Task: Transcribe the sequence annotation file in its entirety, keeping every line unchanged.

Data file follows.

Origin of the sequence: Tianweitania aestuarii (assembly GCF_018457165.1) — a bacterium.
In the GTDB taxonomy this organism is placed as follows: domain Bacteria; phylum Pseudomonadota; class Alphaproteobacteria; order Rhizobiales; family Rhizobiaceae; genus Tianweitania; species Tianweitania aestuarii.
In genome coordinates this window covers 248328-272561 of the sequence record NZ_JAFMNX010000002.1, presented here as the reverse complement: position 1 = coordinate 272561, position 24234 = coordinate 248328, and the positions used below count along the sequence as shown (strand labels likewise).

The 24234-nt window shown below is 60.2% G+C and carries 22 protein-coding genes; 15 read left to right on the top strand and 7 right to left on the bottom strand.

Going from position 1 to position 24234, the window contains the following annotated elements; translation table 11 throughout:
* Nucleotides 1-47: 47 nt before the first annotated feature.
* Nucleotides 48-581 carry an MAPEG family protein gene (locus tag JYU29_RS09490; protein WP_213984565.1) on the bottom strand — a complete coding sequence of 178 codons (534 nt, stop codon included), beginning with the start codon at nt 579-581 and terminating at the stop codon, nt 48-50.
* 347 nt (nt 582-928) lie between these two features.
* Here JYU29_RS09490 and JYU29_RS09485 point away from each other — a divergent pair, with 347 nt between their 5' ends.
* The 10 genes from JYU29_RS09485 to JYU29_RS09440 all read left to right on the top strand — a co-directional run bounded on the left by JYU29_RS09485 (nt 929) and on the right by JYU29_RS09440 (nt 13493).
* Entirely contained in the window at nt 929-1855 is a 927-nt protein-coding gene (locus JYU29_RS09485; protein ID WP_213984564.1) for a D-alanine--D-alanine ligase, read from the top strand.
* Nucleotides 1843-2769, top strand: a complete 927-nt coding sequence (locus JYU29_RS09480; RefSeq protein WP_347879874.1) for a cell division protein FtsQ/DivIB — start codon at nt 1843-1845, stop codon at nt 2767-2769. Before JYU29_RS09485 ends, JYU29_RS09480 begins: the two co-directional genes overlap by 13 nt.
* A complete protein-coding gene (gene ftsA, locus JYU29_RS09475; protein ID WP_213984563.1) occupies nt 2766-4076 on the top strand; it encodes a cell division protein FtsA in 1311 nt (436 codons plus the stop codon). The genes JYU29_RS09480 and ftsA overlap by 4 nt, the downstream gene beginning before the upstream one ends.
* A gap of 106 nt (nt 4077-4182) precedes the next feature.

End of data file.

Origin of the sequence: Tianweitania aestuarii (assembly GCF_018457165.1) — a bacterium.
In the GTDB taxonomy this organism is placed as follows: domain Bacteria; phylum Pseudomonadota; class Alphaproteobacteria; order Rhizobiales; family Rhizobiaceae; genus Tianweitania; species Tianweitania aestuarii.
In genome coordinates this window covers 248328-272561 of the sequence record NZ_JAFMNX010000002.1, presented here as the reverse complement: position 1 = coordinate 272561, position 24234 = coordinate 248328, and the positions used below count along the sequence as shown (strand labels likewise).

The 24234-nt window shown below is 60.2% G+C and carries 22 protein-coding genes; 15 read left to right on the top strand and 7 right to left on the bottom strand.

Going from position 1 to position 24234, the window contains the following annotated elements; translation table 11 throughout:
* Nucleotides 1-47: 47 nt before the first annotated feature.
* Nucleotides 48-581 carry an MAPEG family protein gene (locus tag JYU29_RS09490; protein WP_213984565.1) on the bottom strand — a complete coding sequence of 178 codons (534 nt, stop codon included), beginning with the start codon at nt 579-581 and terminating at the stop codon, nt 48-50.
* 347 nt (nt 582-928) lie between these two features.
* Here JYU29_RS09490 and JYU29_RS09485 point away from each other — a divergent pair, with 347 nt between their 5' ends.
* The 10 genes from JYU29_RS09485 to JYU29_RS09440 all read left to right on the top strand — a co-directional run bounded on the left by JYU29_RS09485 (nt 929) and on the right by JYU29_RS09440 (nt 13493).
* Entirely contained in the window at nt 929-1855 is a 927-nt protein-coding gene (locus JYU29_RS09485; protein ID WP_213984564.1) for a D-alanine--D-alanine ligase, read from the top strand.
* Nucleotides 1843-2769, top strand: a complete 927-nt coding sequence (locus JYU29_RS09480; RefSeq protein WP_347879874.1) for a cell division protein FtsQ/DivIB — start codon at nt 1843-1845, stop codon at nt 2767-2769. Before JYU29_RS09485 ends, JYU29_RS09480 begins: the two co-directional genes overlap by 13 nt.
* A complete protein-coding gene (gene ftsA, locus JYU29_RS09475; protein ID WP_213984563.1) occupies nt 2766-4076 on the top strand; it encodes a cell division protein FtsA in 1311 nt (436 codons plus the stop codon). The genes JYU29_RS09480 and ftsA overlap by 4 nt, the downstream gene beginning before the upstream one ends.
* A gap of 106 nt (nt 4077-4182) precedes the next feature.